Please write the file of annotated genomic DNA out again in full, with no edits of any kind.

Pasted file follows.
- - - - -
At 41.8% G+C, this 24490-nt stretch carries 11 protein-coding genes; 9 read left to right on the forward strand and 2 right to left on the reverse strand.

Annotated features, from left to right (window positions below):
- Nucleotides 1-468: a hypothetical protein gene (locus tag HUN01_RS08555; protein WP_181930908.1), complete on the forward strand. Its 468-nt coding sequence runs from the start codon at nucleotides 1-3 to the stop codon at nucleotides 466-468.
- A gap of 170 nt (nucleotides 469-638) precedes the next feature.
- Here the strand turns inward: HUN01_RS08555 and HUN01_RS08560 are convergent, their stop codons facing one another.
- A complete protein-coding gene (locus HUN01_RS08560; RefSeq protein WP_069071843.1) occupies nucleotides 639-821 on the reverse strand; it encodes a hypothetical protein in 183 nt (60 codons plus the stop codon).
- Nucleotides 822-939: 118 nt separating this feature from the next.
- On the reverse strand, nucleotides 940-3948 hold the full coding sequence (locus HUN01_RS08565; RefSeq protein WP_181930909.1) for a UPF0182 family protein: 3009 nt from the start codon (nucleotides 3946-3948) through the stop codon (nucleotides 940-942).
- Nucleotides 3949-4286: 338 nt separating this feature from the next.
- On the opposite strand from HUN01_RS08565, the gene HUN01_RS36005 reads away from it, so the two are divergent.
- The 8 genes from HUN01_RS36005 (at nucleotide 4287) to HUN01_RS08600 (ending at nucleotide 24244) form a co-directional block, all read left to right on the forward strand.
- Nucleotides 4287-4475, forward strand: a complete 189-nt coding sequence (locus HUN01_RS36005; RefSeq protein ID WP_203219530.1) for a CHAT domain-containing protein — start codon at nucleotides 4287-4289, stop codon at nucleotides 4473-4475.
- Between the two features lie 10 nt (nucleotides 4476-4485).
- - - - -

At 41.8% G+C, this 24490-nt stretch carries 11 protein-coding genes; 9 read left to right on the forward strand and 2 right to left on the reverse strand.

Annotated features, from left to right (window positions below):
- Nucleotides 1-468: a hypothetical protein gene (locus tag HUN01_RS08555; protein WP_181930908.1), complete on the forward strand. Its 468-nt coding sequence runs from the start codon at nucleotides 1-3 to the stop codon at nucleotides 466-468.
- A gap of 170 nt (nucleotides 469-638) precedes the next feature.
- Here the strand turns inward: HUN01_RS08555 and HUN01_RS08560 are convergent, their stop codons facing one another.
- A complete protein-coding gene (locus HUN01_RS08560; RefSeq protein WP_069071843.1) occupies nucleotides 639-821 on the reverse strand; it encodes a hypothetical protein in 183 nt (60 codons plus the stop codon).
- Nucleotides 822-939: 118 nt separating this feature from the next.
- On the reverse strand, nucleotides 940-3948 hold the full coding sequence (locus HUN01_RS08565; RefSeq protein WP_181930909.1) for a UPF0182 family protein: 3009 nt from the start codon (nucleotides 3946-3948) through the stop codon (nucleotides 940-942).
- Nucleotides 3949-4286: 338 nt separating this feature from the next.
- On the opposite strand from HUN01_RS08565, the gene HUN01_RS36005 reads away from it, so the two are divergent.
- The 8 genes from HUN01_RS36005 (at nucleotide 4287) to HUN01_RS08600 (ending at nucleotide 24244) form a co-directional block, all read left to right on the forward strand.
- Nucleotides 4287-4475, forward strand: a complete 189-nt coding sequence (locus HUN01_RS36005; RefSeq protein ID WP_203219530.1) for a CHAT domain-containing protein — start codon at nucleotides 4287-4289, stop codon at nucleotides 4473-4475.
- Between the two features lie 10 nt (nucleotides 4476-4485).